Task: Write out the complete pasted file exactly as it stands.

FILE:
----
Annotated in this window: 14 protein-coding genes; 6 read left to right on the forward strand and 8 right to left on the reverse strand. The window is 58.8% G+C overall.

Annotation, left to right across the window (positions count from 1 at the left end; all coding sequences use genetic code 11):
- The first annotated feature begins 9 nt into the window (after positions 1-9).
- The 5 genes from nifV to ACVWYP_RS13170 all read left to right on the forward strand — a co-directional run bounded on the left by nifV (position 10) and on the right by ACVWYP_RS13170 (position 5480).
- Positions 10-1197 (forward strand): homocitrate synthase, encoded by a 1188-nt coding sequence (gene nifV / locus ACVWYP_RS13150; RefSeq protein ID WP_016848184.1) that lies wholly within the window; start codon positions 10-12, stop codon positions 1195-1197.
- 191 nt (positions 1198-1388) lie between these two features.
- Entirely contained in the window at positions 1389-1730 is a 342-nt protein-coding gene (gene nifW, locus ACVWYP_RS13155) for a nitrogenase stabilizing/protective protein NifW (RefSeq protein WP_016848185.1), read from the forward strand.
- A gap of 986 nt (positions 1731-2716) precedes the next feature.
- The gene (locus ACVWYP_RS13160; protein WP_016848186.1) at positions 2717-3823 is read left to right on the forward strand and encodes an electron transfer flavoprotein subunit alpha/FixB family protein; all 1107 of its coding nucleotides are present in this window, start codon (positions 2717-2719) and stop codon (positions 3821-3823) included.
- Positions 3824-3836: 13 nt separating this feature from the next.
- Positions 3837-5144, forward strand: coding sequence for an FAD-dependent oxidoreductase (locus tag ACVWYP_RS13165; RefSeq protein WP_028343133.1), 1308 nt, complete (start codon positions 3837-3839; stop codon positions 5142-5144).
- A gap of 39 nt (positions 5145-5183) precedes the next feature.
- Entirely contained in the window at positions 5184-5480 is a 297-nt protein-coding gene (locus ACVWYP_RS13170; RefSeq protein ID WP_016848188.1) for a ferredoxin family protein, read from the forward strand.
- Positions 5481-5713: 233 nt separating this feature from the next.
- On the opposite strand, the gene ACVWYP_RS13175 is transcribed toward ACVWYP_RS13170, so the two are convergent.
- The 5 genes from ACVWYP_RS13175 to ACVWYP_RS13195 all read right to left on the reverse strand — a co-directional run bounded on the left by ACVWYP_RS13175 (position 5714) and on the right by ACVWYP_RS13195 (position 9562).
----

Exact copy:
Annotated in this window: 14 protein-coding genes; 6 read left to right on the forward strand and 8 right to left on the reverse strand. The window is 58.8% G+C overall.

Annotation, left to right across the window (positions count from 1 at the left end; all coding sequences use genetic code 11):
- The first annotated feature begins 9 nt into the window (after positions 1-9).
- The 5 genes from nifV to ACVWYP_RS13170 all read left to right on the forward strand — a co-directional run bounded on the left by nifV (position 10) and on the right by ACVWYP_RS13170 (position 5480).
- Positions 10-1197 (forward strand): homocitrate synthase, encoded by a 1188-nt coding sequence (gene nifV / locus ACVWYP_RS13150; RefSeq protein ID WP_016848184.1) that lies wholly within the window; start codon positions 10-12, stop codon positions 1195-1197.
- 191 nt (positions 1198-1388) lie between these two features.
- Entirely contained in the window at positions 1389-1730 is a 342-nt protein-coding gene (gene nifW, locus ACVWYP_RS13155) for a nitrogenase stabilizing/protective protein NifW (RefSeq protein WP_016848185.1), read from the forward strand.
- A gap of 986 nt (positions 1731-2716) precedes the next feature.
- The gene (locus ACVWYP_RS13160; protein WP_016848186.1) at positions 2717-3823 is read left to right on the forward strand and encodes an electron transfer flavoprotein subunit alpha/FixB family protein; all 1107 of its coding nucleotides are present in this window, start codon (positions 2717-2719) and stop codon (positions 3821-3823) included.
- Positions 3824-3836: 13 nt separating this feature from the next.
- Positions 3837-5144, forward strand: coding sequence for an FAD-dependent oxidoreductase (locus tag ACVWYP_RS13165; RefSeq protein WP_028343133.1), 1308 nt, complete (start codon positions 3837-3839; stop codon positions 5142-5144).
- A gap of 39 nt (positions 5145-5183) precedes the next feature.
- Entirely contained in the window at positions 5184-5480 is a 297-nt protein-coding gene (locus ACVWYP_RS13170; RefSeq protein ID WP_016848188.1) for a ferredoxin family protein, read from the forward strand.
- Positions 5481-5713: 233 nt separating this feature from the next.
- On the opposite strand, the gene ACVWYP_RS13175 is transcribed toward ACVWYP_RS13170, so the two are convergent.
- The 5 genes from ACVWYP_RS13175 to ACVWYP_RS13195 all read right to left on the reverse strand — a co-directional run bounded on the left by ACVWYP_RS13175 (position 5714) and on the right by ACVWYP_RS13195 (position 9562).